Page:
"Clean and Green" makes headway in office furnishing

If you think “doing green business” is just a passing fashion, you’ve got another think coming – green trends have created a $227 billion a year marketplace for sustainable products and services, a figure estimated to hit the $1 trillion mark by 2020.

This is a large (and growing) market – and their clout is making itself felt in the $10-billion-dollar office furniture industry. Increasing attention is being paid to how the process of creating office furniture impacts the environment.

For example, the volatile organic compounds (VOCs) released during the production process may contribute to air pollution and health problems down the road.

Also, the average 10-year lifespan of office furniture raises concerns that a great volume of furnishings are sent to the landfills long before they’re due.

As a result, remanufactured furniture is looking better and better. New techniques in refurbishing office furniture create a whole new world of possibilities for environment-conscious companies.

Remanufacturing companies take previously used cubicles and other office furniture, replace the fabrics and work surfaces, and reassemble them again, the end result costing up to 70% less than equivalent brand-new furniture. A whole office can be remodeled this way, at a fraction of the cost of using new cubicles.

Cubicles.com’s line of cubicles takes this idea of value engineering for the earth’s sake and runs with it. By sticking to a simple yet all-encompassing philosophy of reducing, reusing, and recycling as much as possible from the original material, Cubicles.com manages to reuse up to 85% of the source into its remanufactured furniture.

Cubicles.com offers a wide range of pre-owned models sourced from respected brands like Herman Miller, Knoll & Steelcase. The look, feel, and function are almost indistinguishable from brand-new cubicles – you wouldn’t even know it was remanufactured, green furniture if you weren’t told it was.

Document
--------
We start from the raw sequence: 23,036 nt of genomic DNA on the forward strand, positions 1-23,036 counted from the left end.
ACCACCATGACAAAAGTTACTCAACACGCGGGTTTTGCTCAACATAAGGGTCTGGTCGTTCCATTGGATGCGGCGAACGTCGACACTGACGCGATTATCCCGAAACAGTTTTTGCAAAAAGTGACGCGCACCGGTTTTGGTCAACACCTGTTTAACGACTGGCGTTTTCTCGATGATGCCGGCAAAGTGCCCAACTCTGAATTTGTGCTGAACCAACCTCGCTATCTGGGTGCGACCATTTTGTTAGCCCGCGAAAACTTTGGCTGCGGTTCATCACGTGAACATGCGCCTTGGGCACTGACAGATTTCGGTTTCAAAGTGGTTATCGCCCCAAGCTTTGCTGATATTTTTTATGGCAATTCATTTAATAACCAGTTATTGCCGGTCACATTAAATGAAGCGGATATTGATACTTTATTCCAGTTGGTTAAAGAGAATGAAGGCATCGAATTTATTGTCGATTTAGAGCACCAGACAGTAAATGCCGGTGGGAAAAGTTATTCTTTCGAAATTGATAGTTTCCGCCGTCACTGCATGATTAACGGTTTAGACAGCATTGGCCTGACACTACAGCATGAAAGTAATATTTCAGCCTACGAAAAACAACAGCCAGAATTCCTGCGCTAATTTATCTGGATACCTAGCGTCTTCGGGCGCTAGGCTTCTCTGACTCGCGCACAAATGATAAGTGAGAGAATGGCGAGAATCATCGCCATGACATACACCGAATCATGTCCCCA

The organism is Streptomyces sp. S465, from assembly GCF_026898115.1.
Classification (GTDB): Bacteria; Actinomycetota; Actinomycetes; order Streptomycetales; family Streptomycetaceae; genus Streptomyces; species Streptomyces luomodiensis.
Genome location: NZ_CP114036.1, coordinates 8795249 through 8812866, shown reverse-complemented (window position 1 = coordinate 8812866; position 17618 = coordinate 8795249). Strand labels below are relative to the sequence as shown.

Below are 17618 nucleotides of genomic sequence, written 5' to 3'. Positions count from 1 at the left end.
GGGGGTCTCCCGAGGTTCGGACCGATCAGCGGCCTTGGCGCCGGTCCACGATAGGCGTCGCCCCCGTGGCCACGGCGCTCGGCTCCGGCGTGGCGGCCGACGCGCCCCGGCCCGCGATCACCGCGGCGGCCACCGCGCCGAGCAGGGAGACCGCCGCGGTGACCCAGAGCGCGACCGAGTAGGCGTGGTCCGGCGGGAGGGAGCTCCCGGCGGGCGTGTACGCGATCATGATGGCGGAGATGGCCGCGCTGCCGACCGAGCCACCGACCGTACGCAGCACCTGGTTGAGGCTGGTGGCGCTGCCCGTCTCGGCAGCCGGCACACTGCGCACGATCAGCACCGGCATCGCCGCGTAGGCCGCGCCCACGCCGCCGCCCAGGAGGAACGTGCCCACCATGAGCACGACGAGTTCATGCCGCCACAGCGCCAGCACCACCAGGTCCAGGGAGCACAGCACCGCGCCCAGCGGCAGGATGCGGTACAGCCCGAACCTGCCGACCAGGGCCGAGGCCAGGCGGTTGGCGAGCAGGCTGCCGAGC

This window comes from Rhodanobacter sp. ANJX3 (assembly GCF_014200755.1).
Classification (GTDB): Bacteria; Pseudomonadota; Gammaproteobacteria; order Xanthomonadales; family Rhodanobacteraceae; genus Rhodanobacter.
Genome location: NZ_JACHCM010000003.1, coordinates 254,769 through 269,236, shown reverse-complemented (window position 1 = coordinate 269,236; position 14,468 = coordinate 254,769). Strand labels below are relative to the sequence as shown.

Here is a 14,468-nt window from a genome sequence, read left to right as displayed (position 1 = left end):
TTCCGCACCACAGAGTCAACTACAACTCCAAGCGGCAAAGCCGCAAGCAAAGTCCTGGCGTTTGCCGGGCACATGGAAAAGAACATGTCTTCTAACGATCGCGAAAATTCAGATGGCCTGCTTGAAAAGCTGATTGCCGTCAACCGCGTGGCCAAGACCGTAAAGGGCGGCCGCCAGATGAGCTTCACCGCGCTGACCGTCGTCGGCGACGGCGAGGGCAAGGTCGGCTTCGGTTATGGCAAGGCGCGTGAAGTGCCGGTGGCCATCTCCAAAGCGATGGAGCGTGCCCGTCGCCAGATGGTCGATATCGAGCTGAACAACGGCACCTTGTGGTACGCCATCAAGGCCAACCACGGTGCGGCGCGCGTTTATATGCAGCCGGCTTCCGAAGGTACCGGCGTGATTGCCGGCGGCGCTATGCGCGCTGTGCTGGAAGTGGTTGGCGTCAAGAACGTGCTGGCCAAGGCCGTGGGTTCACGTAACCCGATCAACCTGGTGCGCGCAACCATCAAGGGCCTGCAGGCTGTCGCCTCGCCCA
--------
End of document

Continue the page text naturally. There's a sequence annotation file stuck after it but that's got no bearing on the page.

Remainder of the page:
Saving the earth isn’t just a feel-good platitude; it’s good business. As more workers wake up to the impact their enterprises are making on the Earth, companies like Cubicles.com are stepping up to help them do their part for the environment, and save big in the process.

September 11, 2009

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Category: Ergonomics


Ergonomics in Unlikely Places.

Think only desk jockeys need ergonomic chairs? Even Air Force flyboys are getting in on the act – according to AFLink, outfitters have added new ergonomic seats to AWACS aircraft.

I’m betting this is good news down on the Air Force barracks; operators aboard the AWACS-equipped E-3 Sentrys fly 12 to 14-hour missions at a stretch, which takes its toll on the body.

The old seat designs had been in place since the 1970s, the Stone Age as far as ergonomics is concerned. No lumbar support; no adjustment features; and the wrong kind of padding for long missions.

According to Paul Zauner, the manager in charge of the program switching the seats on the domestic AWACS fleet, operators have to keep stretching back muscles, resulting in “fatigue and greater inattention to scope activity.”

“The current E-3 seats are not designed for crew efficiency over long AWACS’ flight and mission profiles,” Zauner summarizes.

Not so with the new seats; the newly-installed ergonomic chairs aboard the AWACS fleet should alleviate back and neck stress for operators on each flight. 14 sets of seats have been installed so far on four airplanes; all 32 E-3s are expected to undergo this refit over the next year or so.     (read more)

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